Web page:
Whistleblower: Save the planet with bamboo sheets? Unlikely

  • Updated: December 21, 2013 - 7:28 PM

Misleading claims for products such as bamboo sheets and low-fume paints have been targeted by the Federal Trade Commission in its continuing battle against companies trying to gain ­environment-minded customers with dubious “green” pitches.

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A worker gathers scaffold bamboo at a construction site in Shanghai, China Tuesday July 10, 2012.

Photo: Eugene Hoshiko, Associated Press - Ap

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Those oh-so-soft and “natural” bamboo sheets you bought a few years ago may not have been made of 100 percent bamboo fibers after all. The windows that promised to lower your heating bill by hundreds of dollars may not save you much at all.

Misleading claims for these products, as well as low-fume paints, have been targeted by the Federal Trade Commission in its continuing battle against companies trying to gain ­environment-minded customers with dubious “green” pitches.

Last week the FTC released its yearly accountability report that showed the agency had succeeded in reducing the number of inflated or false energy-cost saving claims made by window companies since 2009. The agency does not know yet whether it made similar progress in stopping false bamboo fabric and non-VOC (volatile organic compound) paint claims.

Laura DeMartino, chief of staff at the FTC’s Bureau of Consumer Protection, told Whistleblower that in recent years, the commission has sent dozens of warning letters and taken several companies to court for making false claims of “green” products.

In 2012, the FTC identified 29 websites that it said made deceptive energy and cost-saving claims. It fined five of the largest firms. The agency sent warning letters to 15 others that it said were still making the false claims. One of them was Cardinal Glass Industries, an Eden Prairie window manufacturer.

“We reviewed your website, and found claims similar to those challenged in recent FTC lawsuits,” the FTC wrote in August 2012. The company claimed that a type of glass could “help save a bundle. In fact, you can reduce your energy bills by one-third by simply using low-emissivity glass,” according to the FTC letter.

Cardinal Glass has since removed that language from its website, and the FTC took no further action. A representative of Cardinal Glass declined to comment Friday.

St. Paul’s Window World has not been targeted by the FTC, and owner Terry Derosier said he would never make money-saving claims because replacing windows can never guarantee lower energy bills.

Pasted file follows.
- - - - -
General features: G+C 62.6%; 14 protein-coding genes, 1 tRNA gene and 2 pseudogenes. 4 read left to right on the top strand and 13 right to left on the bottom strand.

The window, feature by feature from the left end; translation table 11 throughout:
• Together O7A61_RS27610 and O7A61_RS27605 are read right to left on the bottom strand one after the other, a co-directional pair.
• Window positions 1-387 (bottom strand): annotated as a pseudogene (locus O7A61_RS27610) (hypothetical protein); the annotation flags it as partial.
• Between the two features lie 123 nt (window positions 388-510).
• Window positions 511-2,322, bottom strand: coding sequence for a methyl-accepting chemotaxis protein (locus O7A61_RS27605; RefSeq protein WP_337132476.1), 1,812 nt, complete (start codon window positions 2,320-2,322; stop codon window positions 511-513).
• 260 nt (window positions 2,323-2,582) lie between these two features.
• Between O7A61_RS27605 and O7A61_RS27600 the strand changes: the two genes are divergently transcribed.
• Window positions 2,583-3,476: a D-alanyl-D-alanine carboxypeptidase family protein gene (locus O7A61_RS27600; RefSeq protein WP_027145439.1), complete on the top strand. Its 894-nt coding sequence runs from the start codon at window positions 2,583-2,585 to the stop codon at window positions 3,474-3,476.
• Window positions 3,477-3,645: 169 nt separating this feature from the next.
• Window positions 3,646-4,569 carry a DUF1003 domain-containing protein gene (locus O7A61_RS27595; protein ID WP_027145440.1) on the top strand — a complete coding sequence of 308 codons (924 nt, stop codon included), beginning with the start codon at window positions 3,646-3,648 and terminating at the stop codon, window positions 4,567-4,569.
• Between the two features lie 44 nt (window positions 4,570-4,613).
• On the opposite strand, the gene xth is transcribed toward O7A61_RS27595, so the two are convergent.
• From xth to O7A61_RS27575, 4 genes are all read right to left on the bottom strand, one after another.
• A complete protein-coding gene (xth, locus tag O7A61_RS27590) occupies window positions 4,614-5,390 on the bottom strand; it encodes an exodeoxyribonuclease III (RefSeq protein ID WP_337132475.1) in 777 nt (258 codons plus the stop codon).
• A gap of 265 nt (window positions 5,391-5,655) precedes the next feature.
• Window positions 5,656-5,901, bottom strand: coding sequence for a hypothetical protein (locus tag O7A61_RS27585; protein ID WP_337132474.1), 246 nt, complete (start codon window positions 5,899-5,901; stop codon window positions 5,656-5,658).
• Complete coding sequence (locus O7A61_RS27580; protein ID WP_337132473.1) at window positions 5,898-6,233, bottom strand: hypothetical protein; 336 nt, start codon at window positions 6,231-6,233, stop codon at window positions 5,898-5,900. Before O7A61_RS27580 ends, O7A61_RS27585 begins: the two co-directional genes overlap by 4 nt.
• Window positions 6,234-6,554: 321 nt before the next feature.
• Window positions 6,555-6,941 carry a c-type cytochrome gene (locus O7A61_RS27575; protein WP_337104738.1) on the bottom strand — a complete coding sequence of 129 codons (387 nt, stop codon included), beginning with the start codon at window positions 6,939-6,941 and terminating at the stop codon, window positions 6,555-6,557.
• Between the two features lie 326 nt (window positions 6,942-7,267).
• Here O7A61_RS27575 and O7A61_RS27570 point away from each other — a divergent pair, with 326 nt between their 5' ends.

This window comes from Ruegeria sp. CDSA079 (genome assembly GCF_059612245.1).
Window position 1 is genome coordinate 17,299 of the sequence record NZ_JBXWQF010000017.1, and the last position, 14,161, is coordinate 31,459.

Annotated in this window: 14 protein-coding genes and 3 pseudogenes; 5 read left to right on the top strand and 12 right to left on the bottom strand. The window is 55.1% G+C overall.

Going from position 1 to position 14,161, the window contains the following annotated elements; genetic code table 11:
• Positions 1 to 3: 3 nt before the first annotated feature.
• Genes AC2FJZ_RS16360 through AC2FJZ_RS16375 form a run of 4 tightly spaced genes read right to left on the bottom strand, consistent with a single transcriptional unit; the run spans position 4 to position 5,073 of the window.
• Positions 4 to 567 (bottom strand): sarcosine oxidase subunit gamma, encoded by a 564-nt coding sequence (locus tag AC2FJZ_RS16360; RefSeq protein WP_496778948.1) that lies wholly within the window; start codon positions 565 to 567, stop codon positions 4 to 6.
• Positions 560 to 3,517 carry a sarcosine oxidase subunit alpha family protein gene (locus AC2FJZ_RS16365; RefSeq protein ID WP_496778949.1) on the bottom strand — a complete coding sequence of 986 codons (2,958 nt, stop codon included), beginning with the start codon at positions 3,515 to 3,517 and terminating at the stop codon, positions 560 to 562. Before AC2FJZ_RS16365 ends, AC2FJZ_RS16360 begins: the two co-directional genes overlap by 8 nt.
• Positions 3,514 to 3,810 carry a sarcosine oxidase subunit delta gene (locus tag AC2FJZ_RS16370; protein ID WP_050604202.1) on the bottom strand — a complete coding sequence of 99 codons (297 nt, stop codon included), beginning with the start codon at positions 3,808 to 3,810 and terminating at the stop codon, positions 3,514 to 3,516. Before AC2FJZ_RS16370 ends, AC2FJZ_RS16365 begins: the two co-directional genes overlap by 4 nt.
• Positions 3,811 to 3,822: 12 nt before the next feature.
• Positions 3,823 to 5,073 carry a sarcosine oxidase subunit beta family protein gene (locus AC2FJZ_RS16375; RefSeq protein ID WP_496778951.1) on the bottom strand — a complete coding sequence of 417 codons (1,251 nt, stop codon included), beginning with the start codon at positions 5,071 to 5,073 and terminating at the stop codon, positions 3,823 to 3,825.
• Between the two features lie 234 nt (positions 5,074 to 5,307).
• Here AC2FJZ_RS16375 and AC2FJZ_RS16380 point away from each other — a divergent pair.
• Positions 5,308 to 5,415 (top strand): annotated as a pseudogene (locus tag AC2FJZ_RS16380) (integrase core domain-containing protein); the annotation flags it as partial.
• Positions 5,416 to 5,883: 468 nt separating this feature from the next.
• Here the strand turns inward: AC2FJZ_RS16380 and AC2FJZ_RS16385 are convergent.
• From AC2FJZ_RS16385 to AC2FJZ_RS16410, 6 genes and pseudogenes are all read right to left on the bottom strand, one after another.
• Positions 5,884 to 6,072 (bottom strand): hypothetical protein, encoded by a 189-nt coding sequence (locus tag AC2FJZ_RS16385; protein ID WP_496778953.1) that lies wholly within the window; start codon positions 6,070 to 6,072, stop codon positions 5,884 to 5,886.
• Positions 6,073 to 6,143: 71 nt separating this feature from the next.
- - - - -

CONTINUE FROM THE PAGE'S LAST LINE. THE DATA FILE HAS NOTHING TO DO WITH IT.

“Houses that are older can have really leaky windows,” Derosier said. “But the attic may be the major area of leakage, and you may have to insulate that properly.”

While some window companies claim to save you money, companies trying to sell you “green” bamboo ­fabric may just be ripping you off.

Legitimate bamboo fabric is not even available commercially at this time, according to an attorney with the FTC. ­Bamboo fabric may be used in manufacturing, but once it’s processed, it becomes rayon, which is made “using toxic chemicals in a process that releases pollutants into the air,” an FTC consumer warning said.

“Bamboo fabric has short fibers, so it’s a much tougher texture,” said FTC staff attorney Korin Felix. “That’s why it would be really unlikely to find undergarments and sheets made out of bamboo.”

Whistleblower’s quick online search for bamboo sheets produced a host of sites that still sell them. Some sheets are advertised as “100 percent rayon from bamboo” or “viscose bamboo” which is not a false claim. But a sheet set on Amazon advertised itself with, “wrap yourself in the softness of the luxurious 100% silky bamboo sheets and save the planet while you sleep!”

Amazon was one of the companies that the FTC fined in January for continuing to advertise their products as made of bamboo, despite warning letters from the agency ­saying it was misleading. Macy’s, Leon Max and Sears also were fined hundreds of thousands of dollars.

Sears advertised sheet sets in its stores and on its website as “pure fiber 100% bamboo,” and sold a “Ty Pennington Style Bamboo Sheet set” that it claimed was made of 55 percent bamboo and 45 percent cotton.

Felix said that it’s not impossible to make legitimate bamboo fabric and in the future, it may become a common textile. The agency has not had any concerns with advertisements for bamboo that is sold as a wooden product, such as floors.

 

alejandra.matos@startribune.com 612-673-4028

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